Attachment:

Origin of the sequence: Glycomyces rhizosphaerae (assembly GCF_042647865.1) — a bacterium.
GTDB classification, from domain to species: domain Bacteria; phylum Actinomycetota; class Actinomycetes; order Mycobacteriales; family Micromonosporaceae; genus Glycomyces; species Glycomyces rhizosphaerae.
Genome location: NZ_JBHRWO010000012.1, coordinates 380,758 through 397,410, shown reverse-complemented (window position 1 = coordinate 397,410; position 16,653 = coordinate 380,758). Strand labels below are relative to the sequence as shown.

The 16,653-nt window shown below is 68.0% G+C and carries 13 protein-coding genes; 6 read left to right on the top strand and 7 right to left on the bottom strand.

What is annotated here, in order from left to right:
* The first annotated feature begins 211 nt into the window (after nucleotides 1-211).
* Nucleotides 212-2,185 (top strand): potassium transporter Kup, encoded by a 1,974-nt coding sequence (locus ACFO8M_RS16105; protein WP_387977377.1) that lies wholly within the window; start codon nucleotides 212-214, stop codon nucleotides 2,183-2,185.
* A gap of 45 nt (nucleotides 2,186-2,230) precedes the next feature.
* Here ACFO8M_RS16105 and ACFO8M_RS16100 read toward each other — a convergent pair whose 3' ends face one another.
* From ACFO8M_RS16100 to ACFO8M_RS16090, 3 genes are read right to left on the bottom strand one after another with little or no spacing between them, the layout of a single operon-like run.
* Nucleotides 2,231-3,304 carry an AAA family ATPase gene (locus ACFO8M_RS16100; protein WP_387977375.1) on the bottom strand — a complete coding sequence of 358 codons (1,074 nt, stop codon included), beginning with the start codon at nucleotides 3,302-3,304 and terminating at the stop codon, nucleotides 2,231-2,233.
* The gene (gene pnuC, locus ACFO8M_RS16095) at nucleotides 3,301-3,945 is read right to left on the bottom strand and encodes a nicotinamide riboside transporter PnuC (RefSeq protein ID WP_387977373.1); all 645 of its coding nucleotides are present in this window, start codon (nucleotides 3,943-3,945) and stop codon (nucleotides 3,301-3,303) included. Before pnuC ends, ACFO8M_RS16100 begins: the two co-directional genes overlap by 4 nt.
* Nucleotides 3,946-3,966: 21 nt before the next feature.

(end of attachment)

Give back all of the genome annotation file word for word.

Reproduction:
Origin of the sequence: Glycomyces rhizosphaerae (assembly GCF_042647865.1) — a bacterium.
GTDB classification, from domain to species: domain Bacteria; phylum Actinomycetota; class Actinomycetes; order Mycobacteriales; family Micromonosporaceae; genus Glycomyces; species Glycomyces rhizosphaerae.
Genome location: NZ_JBHRWO010000012.1, coordinates 380,758 through 397,410, shown reverse-complemented (window position 1 = coordinate 397,410; position 16,653 = coordinate 380,758). Strand labels below are relative to the sequence as shown.

The 16,653-nt window shown below is 68.0% G+C and carries 13 protein-coding genes; 6 read left to right on the top strand and 7 right to left on the bottom strand.

What is annotated here, in order from left to right:
* The first annotated feature begins 211 nt into the window (after nucleotides 1-211).
* Nucleotides 212-2,185 (top strand): potassium transporter Kup, encoded by a 1,974-nt coding sequence (locus ACFO8M_RS16105; protein WP_387977377.1) that lies wholly within the window; start codon nucleotides 212-214, stop codon nucleotides 2,183-2,185.
* A gap of 45 nt (nucleotides 2,186-2,230) precedes the next feature.
* Here ACFO8M_RS16105 and ACFO8M_RS16100 read toward each other — a convergent pair whose 3' ends face one another.
* From ACFO8M_RS16100 to ACFO8M_RS16090, 3 genes are read right to left on the bottom strand one after another with little or no spacing between them, the layout of a single operon-like run.
* Nucleotides 2,231-3,304 carry an AAA family ATPase gene (locus ACFO8M_RS16100; protein WP_387977375.1) on the bottom strand — a complete coding sequence of 358 codons (1,074 nt, stop codon included), beginning with the start codon at nucleotides 3,302-3,304 and terminating at the stop codon, nucleotides 2,231-2,233.
* The gene (gene pnuC, locus ACFO8M_RS16095) at nucleotides 3,301-3,945 is read right to left on the bottom strand and encodes a nicotinamide riboside transporter PnuC (RefSeq protein ID WP_387977373.1); all 645 of its coding nucleotides are present in this window, start codon (nucleotides 3,943-3,945) and stop codon (nucleotides 3,301-3,303) included. Before pnuC ends, ACFO8M_RS16100 begins: the two co-directional genes overlap by 4 nt.
* Nucleotides 3,946-3,966: 21 nt before the next feature.